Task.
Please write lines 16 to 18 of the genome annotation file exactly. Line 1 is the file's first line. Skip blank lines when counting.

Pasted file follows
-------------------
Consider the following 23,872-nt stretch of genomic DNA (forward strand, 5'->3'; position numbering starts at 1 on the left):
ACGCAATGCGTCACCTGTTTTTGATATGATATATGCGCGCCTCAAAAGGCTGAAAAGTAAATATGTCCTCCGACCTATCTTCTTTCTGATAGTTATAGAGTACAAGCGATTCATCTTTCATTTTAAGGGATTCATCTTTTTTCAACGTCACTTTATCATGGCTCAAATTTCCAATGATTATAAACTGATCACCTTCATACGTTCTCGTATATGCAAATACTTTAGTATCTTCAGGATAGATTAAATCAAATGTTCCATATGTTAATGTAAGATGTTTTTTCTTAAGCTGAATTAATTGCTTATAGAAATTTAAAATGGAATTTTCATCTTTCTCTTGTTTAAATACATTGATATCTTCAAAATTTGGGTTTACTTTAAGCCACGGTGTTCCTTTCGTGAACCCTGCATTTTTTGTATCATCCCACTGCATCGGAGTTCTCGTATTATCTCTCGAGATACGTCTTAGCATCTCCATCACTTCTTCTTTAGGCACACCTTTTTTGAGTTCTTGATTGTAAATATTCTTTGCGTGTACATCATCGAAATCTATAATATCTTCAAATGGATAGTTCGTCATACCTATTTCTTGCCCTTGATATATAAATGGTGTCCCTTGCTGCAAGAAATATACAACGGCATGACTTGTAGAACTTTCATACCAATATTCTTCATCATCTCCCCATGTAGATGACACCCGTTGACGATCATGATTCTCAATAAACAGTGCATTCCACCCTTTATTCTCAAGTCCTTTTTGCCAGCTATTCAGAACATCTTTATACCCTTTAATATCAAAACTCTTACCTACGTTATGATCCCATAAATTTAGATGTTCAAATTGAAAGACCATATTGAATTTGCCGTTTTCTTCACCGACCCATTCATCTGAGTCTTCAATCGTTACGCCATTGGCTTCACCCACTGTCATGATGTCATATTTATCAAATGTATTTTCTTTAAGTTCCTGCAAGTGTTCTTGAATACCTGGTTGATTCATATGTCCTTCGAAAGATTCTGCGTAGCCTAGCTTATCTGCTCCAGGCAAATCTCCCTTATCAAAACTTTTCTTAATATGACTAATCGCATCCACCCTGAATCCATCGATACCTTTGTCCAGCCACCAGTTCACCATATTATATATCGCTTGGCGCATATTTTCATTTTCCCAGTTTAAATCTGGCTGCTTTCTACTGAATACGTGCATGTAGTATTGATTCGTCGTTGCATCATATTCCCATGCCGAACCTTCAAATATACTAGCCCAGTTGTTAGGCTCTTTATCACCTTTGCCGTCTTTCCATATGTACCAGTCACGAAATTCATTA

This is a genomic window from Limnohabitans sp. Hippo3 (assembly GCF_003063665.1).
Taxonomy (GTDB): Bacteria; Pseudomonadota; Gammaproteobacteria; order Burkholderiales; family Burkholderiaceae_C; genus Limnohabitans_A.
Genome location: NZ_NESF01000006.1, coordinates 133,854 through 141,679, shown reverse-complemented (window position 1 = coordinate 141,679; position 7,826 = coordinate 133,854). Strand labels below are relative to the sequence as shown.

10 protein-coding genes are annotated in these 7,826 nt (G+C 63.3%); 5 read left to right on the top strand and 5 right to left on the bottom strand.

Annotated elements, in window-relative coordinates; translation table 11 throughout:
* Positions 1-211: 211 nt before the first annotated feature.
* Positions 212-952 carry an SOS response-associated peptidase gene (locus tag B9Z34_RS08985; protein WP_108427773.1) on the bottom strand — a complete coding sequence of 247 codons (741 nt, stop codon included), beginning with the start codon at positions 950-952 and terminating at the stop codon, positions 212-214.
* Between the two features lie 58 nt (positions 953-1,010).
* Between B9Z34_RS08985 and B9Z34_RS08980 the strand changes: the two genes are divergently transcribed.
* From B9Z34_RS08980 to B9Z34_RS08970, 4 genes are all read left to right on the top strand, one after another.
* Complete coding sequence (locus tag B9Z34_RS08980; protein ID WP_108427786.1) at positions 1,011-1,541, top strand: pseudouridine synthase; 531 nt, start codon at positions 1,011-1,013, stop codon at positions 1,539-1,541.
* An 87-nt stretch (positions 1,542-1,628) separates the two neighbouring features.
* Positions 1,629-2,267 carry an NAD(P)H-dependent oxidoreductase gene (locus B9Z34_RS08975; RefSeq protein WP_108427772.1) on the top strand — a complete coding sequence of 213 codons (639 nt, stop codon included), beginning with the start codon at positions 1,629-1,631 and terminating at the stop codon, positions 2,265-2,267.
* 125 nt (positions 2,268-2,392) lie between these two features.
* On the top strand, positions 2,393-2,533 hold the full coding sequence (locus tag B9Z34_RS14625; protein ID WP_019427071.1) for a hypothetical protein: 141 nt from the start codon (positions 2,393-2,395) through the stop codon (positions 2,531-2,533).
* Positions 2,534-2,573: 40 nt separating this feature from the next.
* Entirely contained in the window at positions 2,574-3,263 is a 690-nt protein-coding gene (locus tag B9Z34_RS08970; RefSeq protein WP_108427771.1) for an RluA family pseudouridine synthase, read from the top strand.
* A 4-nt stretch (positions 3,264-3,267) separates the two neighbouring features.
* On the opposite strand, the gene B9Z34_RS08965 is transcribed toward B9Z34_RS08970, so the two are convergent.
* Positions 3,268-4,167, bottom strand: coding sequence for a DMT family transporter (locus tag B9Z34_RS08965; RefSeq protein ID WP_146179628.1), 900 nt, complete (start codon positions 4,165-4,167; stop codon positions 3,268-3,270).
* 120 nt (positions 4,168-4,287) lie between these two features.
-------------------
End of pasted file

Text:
* 125 nt (positions 2,268-2,392) lie between these two features.
* On the top strand, positions 2,393-2,533 hold the full coding sequence (locus tag B9Z34_RS14625; protein ID WP_019427071.1) for a hypothetical protein: 141 nt from the start codon (positions 2,393-2,395) through the stop codon (positions 2,531-2,533).
* Positions 2,534-2,573: 40 nt separating this feature from the next.